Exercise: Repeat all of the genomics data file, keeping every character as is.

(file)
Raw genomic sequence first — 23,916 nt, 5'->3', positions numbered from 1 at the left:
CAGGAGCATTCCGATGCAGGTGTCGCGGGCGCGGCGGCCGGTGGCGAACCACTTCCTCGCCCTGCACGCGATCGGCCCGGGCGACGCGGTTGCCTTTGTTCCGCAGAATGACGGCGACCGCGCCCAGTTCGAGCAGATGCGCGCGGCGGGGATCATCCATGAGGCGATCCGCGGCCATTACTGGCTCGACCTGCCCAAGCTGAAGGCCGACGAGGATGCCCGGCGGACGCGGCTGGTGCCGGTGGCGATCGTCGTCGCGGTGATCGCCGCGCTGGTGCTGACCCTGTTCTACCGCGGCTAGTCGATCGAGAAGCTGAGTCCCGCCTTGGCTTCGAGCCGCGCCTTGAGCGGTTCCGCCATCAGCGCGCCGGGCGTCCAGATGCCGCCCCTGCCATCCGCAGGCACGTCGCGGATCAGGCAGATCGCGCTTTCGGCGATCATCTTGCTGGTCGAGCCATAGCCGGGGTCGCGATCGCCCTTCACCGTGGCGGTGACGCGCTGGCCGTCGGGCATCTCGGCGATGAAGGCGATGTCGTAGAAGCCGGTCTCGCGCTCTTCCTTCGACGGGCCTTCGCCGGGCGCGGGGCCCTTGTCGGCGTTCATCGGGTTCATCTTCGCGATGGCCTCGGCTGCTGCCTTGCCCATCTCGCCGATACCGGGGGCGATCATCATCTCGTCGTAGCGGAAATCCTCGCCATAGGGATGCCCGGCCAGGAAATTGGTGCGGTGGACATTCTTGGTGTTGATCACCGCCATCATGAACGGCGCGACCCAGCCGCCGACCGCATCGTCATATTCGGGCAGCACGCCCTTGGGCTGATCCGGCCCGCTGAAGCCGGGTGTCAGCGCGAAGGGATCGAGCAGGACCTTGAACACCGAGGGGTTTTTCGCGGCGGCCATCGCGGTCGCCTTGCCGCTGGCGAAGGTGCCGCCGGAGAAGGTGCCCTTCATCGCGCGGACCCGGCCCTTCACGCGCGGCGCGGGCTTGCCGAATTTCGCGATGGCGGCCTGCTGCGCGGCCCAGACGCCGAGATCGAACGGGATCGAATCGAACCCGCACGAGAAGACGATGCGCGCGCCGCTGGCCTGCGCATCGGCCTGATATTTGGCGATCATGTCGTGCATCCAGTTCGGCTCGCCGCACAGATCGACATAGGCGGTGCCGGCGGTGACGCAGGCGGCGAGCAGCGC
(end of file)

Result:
Raw genomic sequence first — 23,916 nt, 5'->3', positions numbered from 1 at the left:
CAGGAGCATTCCGATGCAGGTGTCGCGGGCGCGGCGGCCGGTGGCGAACCACTTCCTCGCCCTGCACGCGATCGGCCCGGGCGACGCGGTTGCCTTTGTTCCGCAGAATGACGGCGACCGCGCCCAGTTCGAGCAGATGCGCGCGGCGGGGATCATCCATGAGGCGATCCGCGGCCATTACTGGCTCGACCTGCCCAAGCTGAAGGCCGACGAGGATGCCCGGCGGACGCGGCTGGTGCCGGTGGCGATCGTCGTCGCGGTGATCGCCGCGCTGGTGCTGACCCTGTTCTACCGCGGCTAGTCGATCGAGAAGCTGAGTCCCGCCTTGGCTTCGAGCCGCGCCTTGAGCGGTTCCGCCATCAGCGCGCCGGGCGTCCAGATGCCGCCCCTGCCATCCGCAGGCACGTCGCGGATCAGGCAGATCGCGCTTTCGGCGATCATCTTGCTGGTCGAGCCATAGCCGGGGTCGCGATCGCCCTTCACCGTGGCGGTGACGCGCTGGCCGTCGGGCATCTCGGCGATGAAGGCGATGTCGTAGAAGCCGGTCTCGCGCTCTTCCTTCGACGGGCCTTCGCCGGGCGCGGGGCCCTTGTCGGCGTTCATCGGGTTCATCTTCGCGATGGCCTCGGCTGCTGCCTTGCCCATCTCGCCGATACCGGGGGCGATCATCATCTCGTCGTAGCGGAAATCCTCGCCATAGGGATGCCCGGCCAGGAAATTGGTGCGGTGGACATTCTTGGTGTTGATCACCGCCATCATGAACGGCGCGACCCAGCCGCCGACCGCATCGTCATATTCGGGCAGCACGCCCTTGGGCTGATCCGGCCCGCTGAAGCCGGGTGTCAGCGCGAAGGGATCGAGCAGGACCTTGAACACCGAGGGGTTTTTCGCGGCGGCCATCGCGGTCGCCTTGCCGCTGGCGAAGGTGCCGCCGGAGAAGGTGCCCTTCATCGCGCGGACCCGGCCCTTCACGCGCGGCGCGGGCTTGCCGAATTTCGCGATGGCGGCCTGCTGCGCGGCCCAGACGCCGAGATCGAACGGGATCGAATCGAACCCGCACGAGAAGACGATGCGCGCGCCGCTGGCCTGCGCATCGGCCTGATATTTGGCGATCATGTCGTGCATCCAGTTCGGCTCGCCGCACAGATCGACATAGGCGGTGCCGGCGGTGACGCAGGCGGCGAGCAGCGC